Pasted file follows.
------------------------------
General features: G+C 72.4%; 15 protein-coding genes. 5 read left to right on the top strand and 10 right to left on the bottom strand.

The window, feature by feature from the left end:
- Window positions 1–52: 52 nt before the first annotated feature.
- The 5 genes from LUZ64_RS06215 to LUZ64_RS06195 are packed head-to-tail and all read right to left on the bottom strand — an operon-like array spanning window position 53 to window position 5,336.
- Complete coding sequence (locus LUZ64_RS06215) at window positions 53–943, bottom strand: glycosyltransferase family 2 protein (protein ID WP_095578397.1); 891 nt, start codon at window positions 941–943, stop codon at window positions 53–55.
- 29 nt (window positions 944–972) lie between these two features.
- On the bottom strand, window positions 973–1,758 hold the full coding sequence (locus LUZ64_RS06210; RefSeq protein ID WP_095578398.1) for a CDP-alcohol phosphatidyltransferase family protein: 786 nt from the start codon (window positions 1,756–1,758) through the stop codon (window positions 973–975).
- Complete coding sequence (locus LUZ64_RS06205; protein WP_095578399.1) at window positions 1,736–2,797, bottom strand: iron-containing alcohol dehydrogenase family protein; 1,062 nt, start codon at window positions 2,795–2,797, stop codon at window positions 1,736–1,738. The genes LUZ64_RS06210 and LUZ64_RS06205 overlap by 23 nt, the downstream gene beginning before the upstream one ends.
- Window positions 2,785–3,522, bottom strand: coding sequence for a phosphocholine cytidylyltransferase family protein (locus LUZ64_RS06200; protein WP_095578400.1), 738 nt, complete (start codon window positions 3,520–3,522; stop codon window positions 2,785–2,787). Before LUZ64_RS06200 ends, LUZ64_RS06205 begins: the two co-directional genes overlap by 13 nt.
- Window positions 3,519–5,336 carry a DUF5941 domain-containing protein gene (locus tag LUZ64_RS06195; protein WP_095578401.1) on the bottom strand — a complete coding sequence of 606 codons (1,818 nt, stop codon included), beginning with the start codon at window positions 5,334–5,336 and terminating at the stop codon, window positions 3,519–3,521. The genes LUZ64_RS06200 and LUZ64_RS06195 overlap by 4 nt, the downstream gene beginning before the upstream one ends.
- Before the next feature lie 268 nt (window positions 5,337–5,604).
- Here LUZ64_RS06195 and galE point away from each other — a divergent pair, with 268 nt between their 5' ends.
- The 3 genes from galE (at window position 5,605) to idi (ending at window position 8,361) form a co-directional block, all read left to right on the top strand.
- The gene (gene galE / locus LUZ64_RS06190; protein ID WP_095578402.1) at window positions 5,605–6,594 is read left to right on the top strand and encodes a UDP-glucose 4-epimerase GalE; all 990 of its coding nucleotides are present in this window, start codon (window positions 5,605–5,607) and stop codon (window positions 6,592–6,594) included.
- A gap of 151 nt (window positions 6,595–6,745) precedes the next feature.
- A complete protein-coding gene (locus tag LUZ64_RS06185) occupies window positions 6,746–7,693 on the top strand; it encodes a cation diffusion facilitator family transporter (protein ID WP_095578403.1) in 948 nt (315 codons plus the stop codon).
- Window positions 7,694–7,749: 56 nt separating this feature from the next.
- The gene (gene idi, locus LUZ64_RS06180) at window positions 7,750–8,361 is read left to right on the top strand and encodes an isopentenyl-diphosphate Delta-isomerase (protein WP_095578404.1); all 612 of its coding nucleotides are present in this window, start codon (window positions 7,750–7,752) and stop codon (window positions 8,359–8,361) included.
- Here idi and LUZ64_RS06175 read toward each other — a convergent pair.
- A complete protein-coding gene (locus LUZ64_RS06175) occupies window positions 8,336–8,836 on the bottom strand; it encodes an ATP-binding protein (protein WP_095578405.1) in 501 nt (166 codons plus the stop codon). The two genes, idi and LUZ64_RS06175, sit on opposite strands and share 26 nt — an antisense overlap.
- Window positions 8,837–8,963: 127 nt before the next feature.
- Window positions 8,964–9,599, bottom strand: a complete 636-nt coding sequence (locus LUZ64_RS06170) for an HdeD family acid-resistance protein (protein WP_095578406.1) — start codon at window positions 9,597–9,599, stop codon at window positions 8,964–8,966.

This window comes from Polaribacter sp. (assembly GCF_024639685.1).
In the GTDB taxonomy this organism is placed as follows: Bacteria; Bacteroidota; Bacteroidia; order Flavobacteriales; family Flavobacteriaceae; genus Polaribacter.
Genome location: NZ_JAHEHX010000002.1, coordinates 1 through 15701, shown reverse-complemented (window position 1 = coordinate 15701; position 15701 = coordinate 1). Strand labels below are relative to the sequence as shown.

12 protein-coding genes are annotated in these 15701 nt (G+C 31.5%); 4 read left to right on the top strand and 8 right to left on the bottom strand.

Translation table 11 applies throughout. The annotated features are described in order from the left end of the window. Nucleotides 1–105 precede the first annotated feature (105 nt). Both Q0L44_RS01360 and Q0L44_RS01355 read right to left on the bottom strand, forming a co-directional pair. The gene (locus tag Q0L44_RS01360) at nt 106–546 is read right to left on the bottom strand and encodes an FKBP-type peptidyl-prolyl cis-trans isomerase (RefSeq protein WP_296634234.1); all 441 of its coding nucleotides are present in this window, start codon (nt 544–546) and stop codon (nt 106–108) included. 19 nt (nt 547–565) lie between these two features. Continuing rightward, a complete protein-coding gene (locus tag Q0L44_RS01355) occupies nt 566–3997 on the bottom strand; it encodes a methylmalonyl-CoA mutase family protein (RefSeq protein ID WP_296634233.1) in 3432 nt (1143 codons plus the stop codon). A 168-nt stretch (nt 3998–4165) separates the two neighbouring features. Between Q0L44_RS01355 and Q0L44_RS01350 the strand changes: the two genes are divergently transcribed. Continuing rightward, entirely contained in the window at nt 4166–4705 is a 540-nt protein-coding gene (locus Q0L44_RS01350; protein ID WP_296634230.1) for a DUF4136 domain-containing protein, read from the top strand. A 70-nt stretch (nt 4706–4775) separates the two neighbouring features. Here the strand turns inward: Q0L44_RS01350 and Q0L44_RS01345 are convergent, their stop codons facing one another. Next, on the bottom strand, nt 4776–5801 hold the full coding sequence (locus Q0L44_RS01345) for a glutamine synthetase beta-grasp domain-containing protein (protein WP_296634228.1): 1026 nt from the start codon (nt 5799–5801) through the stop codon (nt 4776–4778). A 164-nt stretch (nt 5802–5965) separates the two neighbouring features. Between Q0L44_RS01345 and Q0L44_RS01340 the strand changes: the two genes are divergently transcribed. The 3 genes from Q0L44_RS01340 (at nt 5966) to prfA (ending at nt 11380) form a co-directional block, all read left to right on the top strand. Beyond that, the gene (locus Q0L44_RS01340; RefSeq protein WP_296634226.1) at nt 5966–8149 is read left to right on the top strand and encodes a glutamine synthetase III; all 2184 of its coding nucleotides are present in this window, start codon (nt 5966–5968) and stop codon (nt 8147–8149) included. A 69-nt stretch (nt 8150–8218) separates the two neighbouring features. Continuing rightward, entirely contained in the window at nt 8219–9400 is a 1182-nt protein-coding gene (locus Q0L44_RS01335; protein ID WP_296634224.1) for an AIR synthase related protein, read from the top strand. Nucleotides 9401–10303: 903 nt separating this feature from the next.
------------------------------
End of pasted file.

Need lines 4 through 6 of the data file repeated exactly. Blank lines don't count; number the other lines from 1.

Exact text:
- The 5 genes from LUZ64_RS06215 to LUZ64_RS06195 are packed head-to-tail and all read right to left on the bottom strand — an operon-like array spanning window position 53 to window position 5,336.
- Complete coding sequence (locus LUZ64_RS06215) at window positions 53–943, bottom strand: glycosyltransferase family 2 protein (protein ID WP_095578397.1); 891 nt, start codon at window positions 941–943, stop codon at window positions 53–55.
- 29 nt (window positions 944–972) lie between these two features.